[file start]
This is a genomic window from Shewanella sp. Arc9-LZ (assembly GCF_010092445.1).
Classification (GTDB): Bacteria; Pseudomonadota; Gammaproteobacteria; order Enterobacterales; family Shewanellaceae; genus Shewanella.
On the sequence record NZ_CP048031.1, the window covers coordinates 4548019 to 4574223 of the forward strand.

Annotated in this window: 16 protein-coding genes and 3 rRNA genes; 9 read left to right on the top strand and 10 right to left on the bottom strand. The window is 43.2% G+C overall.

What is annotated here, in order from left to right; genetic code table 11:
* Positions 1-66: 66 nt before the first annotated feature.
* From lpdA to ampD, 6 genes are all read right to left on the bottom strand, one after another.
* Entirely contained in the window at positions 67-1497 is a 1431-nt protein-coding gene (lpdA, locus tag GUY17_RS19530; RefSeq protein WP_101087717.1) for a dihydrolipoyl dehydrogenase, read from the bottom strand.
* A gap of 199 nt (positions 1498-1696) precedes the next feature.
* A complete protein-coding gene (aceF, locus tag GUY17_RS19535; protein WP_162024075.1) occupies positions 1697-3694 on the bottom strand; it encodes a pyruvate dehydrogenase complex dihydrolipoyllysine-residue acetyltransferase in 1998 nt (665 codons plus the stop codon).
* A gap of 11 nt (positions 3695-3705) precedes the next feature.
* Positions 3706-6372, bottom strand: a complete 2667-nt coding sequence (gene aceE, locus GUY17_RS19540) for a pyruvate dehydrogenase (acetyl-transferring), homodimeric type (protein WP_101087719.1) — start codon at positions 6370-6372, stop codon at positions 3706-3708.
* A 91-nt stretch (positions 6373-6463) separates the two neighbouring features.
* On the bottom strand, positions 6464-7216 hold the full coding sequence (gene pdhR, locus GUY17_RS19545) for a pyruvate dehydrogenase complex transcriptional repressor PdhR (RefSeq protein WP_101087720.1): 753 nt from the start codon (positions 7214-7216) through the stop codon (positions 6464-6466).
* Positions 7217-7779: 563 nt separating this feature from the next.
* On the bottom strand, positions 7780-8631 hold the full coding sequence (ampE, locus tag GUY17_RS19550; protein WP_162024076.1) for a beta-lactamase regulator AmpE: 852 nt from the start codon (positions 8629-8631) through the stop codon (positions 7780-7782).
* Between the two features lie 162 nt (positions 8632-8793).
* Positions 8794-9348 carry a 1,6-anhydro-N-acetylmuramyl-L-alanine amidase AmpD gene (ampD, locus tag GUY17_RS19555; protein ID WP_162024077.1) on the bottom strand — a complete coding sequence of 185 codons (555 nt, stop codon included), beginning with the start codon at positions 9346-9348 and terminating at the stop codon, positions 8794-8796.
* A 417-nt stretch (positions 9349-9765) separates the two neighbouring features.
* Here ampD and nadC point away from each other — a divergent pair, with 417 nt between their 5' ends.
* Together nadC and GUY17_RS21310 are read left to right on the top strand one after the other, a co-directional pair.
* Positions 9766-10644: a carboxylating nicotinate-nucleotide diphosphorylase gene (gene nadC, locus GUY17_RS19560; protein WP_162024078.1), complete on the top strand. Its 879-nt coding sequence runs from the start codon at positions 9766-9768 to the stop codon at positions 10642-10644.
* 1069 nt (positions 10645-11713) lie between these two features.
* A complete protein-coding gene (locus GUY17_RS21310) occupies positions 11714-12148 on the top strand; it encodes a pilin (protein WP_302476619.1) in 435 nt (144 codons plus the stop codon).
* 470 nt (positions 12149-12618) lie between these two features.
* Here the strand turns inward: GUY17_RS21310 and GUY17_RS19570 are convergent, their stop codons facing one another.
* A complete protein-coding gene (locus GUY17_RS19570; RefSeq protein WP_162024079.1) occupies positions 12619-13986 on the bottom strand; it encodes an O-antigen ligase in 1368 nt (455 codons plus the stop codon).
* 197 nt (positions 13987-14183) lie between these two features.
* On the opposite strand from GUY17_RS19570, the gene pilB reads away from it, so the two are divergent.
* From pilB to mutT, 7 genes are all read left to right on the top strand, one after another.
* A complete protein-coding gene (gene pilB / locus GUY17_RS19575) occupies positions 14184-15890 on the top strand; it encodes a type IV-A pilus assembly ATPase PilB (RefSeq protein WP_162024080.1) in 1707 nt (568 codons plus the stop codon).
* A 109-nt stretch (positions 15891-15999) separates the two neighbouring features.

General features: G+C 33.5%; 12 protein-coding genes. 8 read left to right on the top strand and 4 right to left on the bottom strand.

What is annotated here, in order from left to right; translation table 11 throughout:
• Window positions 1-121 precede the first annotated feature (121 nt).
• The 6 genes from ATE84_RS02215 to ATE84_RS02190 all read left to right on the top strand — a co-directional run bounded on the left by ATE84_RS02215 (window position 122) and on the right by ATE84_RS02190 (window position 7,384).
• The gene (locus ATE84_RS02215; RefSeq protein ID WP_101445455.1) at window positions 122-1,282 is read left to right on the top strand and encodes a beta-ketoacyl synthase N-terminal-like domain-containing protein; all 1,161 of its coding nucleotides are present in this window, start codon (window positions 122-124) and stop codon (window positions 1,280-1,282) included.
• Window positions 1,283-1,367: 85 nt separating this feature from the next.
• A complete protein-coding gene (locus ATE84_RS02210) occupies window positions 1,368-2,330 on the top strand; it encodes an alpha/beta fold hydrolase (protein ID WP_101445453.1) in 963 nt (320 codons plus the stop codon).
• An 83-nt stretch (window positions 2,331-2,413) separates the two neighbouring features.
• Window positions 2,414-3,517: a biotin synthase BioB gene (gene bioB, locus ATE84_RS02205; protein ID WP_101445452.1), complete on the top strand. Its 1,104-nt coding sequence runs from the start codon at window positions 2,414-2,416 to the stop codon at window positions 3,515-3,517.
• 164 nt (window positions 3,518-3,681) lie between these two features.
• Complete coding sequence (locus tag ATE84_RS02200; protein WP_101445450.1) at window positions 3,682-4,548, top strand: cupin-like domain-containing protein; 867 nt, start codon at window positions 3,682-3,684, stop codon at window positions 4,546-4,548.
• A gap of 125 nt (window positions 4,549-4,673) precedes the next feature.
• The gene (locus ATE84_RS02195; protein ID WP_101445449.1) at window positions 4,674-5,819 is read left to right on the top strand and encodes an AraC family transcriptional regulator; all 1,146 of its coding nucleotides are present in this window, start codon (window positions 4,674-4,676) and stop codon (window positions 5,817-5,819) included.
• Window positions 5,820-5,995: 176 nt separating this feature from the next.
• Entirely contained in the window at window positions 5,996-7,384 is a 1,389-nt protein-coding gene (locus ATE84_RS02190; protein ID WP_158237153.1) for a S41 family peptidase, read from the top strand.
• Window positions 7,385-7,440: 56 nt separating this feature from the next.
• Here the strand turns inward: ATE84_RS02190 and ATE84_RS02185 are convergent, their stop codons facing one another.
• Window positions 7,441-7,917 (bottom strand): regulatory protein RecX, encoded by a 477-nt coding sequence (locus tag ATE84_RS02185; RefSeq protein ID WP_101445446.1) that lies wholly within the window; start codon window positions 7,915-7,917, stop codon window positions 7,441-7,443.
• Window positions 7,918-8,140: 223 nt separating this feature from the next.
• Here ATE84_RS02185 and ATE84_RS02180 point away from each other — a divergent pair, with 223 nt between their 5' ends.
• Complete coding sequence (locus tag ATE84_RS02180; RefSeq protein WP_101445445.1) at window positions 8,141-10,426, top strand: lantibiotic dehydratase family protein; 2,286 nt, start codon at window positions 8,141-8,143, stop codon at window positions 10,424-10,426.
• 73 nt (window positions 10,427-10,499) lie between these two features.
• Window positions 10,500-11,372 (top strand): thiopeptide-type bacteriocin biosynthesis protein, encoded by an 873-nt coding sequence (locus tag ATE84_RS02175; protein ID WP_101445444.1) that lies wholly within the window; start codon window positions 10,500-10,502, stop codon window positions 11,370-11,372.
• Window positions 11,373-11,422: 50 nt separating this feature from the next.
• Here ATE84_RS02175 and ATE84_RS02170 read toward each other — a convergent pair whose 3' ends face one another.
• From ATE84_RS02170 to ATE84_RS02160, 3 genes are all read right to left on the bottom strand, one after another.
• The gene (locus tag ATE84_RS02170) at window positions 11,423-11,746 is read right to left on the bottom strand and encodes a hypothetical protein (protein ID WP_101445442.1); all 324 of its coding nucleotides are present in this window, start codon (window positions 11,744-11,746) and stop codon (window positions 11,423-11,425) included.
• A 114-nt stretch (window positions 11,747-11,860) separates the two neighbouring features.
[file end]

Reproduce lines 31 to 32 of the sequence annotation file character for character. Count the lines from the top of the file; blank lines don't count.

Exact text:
* A complete protein-coding gene (gene pilB / locus GUY17_RS19575) occupies positions 14184-15890 on the top strand; it encodes a type IV-A pilus assembly ATPase PilB (RefSeq protein WP_162024080.1) in 1707 nt (568 codons plus the stop codon).
* A 109-nt stretch (positions 15891-15999) separates the two neighbouring features.